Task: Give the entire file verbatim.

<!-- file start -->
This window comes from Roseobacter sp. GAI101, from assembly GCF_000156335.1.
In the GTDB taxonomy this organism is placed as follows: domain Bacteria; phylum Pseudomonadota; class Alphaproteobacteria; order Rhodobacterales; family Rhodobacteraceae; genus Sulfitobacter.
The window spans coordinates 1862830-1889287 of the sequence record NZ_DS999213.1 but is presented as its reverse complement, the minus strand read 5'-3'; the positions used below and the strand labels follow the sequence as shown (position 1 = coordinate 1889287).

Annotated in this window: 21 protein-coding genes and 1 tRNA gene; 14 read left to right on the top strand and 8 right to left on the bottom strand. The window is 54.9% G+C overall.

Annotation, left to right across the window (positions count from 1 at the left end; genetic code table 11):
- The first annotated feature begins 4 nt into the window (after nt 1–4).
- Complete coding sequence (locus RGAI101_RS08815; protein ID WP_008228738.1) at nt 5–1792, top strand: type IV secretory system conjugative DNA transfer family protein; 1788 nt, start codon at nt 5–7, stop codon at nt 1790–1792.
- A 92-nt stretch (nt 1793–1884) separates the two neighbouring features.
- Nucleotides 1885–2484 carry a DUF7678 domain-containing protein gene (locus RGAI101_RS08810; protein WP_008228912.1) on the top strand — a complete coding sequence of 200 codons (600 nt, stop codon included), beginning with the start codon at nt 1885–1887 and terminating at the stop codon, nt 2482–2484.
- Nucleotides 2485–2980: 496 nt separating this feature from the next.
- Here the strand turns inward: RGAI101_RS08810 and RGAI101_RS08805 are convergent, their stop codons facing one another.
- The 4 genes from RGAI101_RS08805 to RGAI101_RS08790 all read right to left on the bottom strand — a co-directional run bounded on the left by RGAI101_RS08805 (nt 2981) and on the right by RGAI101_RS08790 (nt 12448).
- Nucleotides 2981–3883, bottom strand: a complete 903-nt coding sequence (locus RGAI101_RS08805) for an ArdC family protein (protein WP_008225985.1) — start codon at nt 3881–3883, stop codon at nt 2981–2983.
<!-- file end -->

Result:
This window comes from Roseobacter sp. GAI101, from assembly GCF_000156335.1.
In the GTDB taxonomy this organism is placed as follows: domain Bacteria; phylum Pseudomonadota; class Alphaproteobacteria; order Rhodobacterales; family Rhodobacteraceae; genus Sulfitobacter.
The window spans coordinates 1862830-1889287 of the sequence record NZ_DS999213.1 but is presented as its reverse complement, the minus strand read 5'-3'; the positions used below and the strand labels follow the sequence as shown (position 1 = coordinate 1889287).

Annotated in this window: 21 protein-coding genes and 1 tRNA gene; 14 read left to right on the top strand and 8 right to left on the bottom strand. The window is 54.9% G+C overall.

Annotation, left to right across the window (positions count from 1 at the left end; genetic code table 11):
- The first annotated feature begins 4 nt into the window (after nt 1–4).
- Complete coding sequence (locus RGAI101_RS08815; protein ID WP_008228738.1) at nt 5–1792, top strand: type IV secretory system conjugative DNA transfer family protein; 1788 nt, start codon at nt 5–7, stop codon at nt 1790–1792.
- A 92-nt stretch (nt 1793–1884) separates the two neighbouring features.
- Nucleotides 1885–2484 carry a DUF7678 domain-containing protein gene (locus RGAI101_RS08810; protein WP_008228912.1) on the top strand — a complete coding sequence of 200 codons (600 nt, stop codon included), beginning with the start codon at nt 1885–1887 and terminating at the stop codon, nt 2482–2484.
- Nucleotides 2485–2980: 496 nt separating this feature from the next.
- Here the strand turns inward: RGAI101_RS08810 and RGAI101_RS08805 are convergent, their stop codons facing one another.
- The 4 genes from RGAI101_RS08805 to RGAI101_RS08790 all read right to left on the bottom strand — a co-directional run bounded on the left by RGAI101_RS08805 (nt 2981) and on the right by RGAI101_RS08790 (nt 12448).
- Nucleotides 2981–3883, bottom strand: a complete 903-nt coding sequence (locus RGAI101_RS08805) for an ArdC family protein (protein WP_008225985.1) — start codon at nt 3881–3883, stop codon at nt 2981–2983.